The Americans quickly mobilized a ferocious response, including AC-130 gunships, jet warplanes and Apache attack helicopters. After three hours, the attacking force retreated, leaving behind what the U.S. military said was about 100 dead attackers. No casualties were reported among the Americans and their allies, the Syrian Democratic Forces (SDF).
The Pentagon, in statements since the attack, has repeatedly said it is still investigating and has reached no conclusion on the identities of the attackers. Defense Secretary Jim Mattis called the incident "perplexing" and said "I cannot give any explanation" as to why a "pro-regime" force would cross the river and fire on a known SDF and U.S. headquarters.
The Russian government has strenuously denied involvement. At the time, the Russian Defense Ministry said only that a "pro-government militia unit" had been conducting "surveillance and research" into the activities of a militant group, presumably the Islamic State, that had been firing mortars at government positions. The militia had no intention of attacking the SDF base, Russia said. Instead, it charged, the U.S. military had conducted an unprovoked attack against the militia.
It also said the militia had not informed "the Russian operational group" about its surveillance plans, according to a statement carried by the Russian news agency Tass.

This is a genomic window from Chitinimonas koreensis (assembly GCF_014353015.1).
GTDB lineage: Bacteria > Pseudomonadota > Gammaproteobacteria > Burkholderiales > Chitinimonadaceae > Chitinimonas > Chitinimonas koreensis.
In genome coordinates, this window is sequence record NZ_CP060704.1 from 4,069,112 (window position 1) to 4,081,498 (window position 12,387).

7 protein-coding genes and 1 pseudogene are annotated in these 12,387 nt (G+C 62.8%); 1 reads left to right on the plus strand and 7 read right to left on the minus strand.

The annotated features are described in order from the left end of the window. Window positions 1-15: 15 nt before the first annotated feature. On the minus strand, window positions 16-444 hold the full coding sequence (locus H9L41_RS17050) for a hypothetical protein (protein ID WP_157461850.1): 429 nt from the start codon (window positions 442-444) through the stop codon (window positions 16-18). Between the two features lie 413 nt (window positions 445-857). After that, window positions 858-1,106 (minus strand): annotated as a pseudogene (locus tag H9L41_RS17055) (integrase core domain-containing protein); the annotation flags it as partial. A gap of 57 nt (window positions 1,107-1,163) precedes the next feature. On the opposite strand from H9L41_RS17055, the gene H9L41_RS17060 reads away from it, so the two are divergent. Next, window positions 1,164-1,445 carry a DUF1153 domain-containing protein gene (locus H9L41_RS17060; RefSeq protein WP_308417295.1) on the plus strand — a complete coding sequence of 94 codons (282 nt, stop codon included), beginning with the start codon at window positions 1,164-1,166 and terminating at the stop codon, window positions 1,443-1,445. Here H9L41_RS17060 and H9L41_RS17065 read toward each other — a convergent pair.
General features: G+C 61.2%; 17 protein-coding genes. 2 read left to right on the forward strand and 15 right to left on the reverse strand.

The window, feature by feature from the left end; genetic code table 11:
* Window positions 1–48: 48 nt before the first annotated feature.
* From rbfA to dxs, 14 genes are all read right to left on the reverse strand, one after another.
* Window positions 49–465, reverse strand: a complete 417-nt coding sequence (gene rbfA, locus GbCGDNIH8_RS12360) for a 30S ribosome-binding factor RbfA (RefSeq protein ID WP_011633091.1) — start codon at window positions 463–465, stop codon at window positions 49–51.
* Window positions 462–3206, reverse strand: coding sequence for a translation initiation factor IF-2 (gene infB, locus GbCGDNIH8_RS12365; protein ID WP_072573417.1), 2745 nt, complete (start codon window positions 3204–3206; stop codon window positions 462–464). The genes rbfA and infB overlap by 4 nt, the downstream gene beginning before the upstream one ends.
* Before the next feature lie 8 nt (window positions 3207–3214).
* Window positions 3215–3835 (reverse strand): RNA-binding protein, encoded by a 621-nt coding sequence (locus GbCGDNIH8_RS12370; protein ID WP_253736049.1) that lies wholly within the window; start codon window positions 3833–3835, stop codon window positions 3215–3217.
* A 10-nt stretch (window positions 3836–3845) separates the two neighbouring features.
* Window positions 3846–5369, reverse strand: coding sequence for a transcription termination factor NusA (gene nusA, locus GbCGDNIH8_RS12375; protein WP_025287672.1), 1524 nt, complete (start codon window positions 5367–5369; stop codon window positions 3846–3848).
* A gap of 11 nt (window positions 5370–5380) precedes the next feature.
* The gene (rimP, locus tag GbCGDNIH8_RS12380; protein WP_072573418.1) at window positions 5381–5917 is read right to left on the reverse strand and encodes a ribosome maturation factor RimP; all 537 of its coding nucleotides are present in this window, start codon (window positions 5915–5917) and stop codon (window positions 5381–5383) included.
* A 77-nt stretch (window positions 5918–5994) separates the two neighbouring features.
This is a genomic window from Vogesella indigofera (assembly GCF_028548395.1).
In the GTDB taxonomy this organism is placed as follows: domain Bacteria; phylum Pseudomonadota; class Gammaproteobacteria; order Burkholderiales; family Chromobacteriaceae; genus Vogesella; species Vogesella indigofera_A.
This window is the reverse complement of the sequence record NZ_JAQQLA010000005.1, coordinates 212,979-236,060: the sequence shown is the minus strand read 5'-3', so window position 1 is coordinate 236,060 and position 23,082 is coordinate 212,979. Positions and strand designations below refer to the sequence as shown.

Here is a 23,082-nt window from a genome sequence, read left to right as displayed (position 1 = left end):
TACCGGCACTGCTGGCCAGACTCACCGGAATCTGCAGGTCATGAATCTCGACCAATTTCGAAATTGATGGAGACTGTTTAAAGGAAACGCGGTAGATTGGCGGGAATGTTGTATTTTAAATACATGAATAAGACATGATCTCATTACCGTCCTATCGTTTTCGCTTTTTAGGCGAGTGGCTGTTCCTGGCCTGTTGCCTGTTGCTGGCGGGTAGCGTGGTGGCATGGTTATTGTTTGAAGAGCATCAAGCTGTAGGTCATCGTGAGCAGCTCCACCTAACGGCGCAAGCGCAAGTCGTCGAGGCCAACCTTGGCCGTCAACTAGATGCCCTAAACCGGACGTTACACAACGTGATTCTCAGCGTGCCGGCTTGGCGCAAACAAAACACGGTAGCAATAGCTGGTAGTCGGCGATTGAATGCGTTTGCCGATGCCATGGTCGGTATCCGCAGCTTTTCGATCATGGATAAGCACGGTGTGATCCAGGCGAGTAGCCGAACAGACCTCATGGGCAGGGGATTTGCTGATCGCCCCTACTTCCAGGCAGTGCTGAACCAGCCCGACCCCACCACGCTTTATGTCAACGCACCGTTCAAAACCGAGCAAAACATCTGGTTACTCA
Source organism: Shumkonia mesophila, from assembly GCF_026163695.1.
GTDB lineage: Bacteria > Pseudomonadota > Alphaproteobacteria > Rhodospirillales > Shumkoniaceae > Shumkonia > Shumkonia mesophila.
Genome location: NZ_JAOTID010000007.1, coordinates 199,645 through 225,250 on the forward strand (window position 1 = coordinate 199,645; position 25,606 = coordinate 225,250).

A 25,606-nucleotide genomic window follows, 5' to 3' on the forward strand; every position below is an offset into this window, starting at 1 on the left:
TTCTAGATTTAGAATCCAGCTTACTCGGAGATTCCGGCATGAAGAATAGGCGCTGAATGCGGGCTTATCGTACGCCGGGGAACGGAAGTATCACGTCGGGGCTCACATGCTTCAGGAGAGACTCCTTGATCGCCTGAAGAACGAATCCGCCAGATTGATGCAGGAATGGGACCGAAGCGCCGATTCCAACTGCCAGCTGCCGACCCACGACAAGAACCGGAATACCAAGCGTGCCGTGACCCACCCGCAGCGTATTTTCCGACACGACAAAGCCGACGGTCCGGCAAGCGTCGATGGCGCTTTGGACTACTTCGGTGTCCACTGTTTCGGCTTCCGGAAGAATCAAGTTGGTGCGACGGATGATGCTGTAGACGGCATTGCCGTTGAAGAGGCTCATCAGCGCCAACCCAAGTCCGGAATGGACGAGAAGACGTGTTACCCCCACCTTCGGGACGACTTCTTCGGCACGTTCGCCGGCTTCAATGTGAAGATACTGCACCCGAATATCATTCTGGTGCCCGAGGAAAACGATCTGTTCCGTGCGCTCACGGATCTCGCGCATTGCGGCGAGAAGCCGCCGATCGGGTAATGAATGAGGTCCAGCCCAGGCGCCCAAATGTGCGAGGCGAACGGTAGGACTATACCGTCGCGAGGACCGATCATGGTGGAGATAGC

A report in the Russian Kommersant newspaper quoted a military official as saying that the Russian military command in Syria viewed the incident as "dangerous amateurism."
But as stories began to spread in both the Russian and U.S. news media that most of the dead were Russian mercenaries, a Russian Foreign Ministry spokeswoman said last week that five Russian citizens might have been killed.
In a new statement Tuesday, the ministry acknowledged that "several dozen" Russians were killed or wounded in the attack and that the wounded had been "provided assistance to return to Russia . . . where they are undergoing medical treatment at a number of hospitals."
"Russian service members did not take part in any capacity and Russian military equipment was not used," the statement said. It referred instead to "Russian citizens" who arrived in Syria "of their own free will and for different reasons." The ministry, it said, "does not have the authority to assess the validity and legality of their decisions." Russia has acknowledged that many of the attackers, who also included regular Syrian army troops and militias, were mercenaries.
The intercepted communications show not only that Prigozhin was personally involved in planning the attack but that he had discussed it with senior Syrian officials, including Minister of Presidential Affairs Mansour Fadlallah Azzam.
In a Jan. 24 exchange, Prigozhin said he had secured permission from an unspecified Russian minister the day before to move forward with a "fast and strong" initiative and was awaiting a decision by the Syrian government.
On Jan. 30, Prigozhin "indicated he had a ‘good surprise’ " for Assad "that would come between 6 and 9 February." According to one intelligence report, he also was assured by Azzam that he would be paid for his work.